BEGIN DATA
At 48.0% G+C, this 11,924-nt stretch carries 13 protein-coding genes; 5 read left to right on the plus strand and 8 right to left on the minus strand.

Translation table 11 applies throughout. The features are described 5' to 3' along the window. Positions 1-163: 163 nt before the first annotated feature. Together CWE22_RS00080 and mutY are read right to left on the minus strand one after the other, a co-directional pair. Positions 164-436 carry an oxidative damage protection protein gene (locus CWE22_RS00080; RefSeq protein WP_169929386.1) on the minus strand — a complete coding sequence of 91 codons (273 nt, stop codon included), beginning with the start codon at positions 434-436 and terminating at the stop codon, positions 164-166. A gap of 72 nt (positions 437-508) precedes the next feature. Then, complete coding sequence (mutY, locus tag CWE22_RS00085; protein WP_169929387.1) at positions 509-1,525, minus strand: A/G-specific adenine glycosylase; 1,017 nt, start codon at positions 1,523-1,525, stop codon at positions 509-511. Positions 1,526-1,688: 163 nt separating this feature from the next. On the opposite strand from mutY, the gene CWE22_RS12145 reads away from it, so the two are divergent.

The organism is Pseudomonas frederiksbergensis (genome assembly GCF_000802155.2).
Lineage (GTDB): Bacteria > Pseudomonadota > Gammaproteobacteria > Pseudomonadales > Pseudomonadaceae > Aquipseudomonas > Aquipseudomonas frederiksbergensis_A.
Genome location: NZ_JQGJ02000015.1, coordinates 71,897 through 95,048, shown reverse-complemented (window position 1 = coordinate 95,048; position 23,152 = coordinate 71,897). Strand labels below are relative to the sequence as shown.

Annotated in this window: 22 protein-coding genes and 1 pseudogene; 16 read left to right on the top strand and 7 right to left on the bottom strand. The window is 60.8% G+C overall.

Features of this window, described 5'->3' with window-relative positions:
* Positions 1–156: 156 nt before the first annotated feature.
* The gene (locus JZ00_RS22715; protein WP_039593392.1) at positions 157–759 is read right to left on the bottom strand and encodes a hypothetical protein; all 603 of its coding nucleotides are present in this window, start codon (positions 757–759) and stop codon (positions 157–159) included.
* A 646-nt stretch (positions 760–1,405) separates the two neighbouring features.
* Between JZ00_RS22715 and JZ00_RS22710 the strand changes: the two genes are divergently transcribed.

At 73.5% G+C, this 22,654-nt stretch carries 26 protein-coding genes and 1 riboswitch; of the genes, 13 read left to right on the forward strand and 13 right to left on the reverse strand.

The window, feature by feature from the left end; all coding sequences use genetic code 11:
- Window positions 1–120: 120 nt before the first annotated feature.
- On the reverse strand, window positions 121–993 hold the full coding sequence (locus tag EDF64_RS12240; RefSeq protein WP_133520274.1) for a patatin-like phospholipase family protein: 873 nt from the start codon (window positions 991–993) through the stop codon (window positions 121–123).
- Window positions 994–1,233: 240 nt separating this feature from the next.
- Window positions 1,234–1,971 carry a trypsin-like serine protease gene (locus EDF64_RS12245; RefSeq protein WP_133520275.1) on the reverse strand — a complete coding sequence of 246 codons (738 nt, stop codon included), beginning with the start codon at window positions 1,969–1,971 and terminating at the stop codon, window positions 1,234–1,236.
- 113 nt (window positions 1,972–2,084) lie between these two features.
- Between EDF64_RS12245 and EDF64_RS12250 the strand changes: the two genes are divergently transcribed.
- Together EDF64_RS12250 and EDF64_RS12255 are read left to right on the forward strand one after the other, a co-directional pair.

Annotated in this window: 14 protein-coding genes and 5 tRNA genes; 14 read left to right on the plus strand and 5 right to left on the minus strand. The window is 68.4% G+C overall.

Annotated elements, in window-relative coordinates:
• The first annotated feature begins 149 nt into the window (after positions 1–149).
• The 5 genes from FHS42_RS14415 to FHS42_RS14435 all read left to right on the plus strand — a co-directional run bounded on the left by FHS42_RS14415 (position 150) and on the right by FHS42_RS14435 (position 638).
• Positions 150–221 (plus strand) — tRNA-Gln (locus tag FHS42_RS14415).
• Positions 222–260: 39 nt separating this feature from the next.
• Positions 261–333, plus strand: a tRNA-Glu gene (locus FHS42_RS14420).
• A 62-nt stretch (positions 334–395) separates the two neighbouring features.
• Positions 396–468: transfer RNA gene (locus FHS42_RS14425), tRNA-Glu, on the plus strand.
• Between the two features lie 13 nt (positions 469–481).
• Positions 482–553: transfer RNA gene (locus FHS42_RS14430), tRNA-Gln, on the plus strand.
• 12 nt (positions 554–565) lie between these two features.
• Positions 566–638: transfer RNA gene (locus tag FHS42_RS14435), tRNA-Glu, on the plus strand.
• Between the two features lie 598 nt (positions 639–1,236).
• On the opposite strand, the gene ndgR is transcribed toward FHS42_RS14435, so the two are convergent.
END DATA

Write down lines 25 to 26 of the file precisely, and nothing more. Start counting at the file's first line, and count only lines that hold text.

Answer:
• Positions 150–221 (plus strand) — tRNA-Gln (locus tag FHS42_RS14415).
• Positions 222–260: 39 nt separating this feature from the next.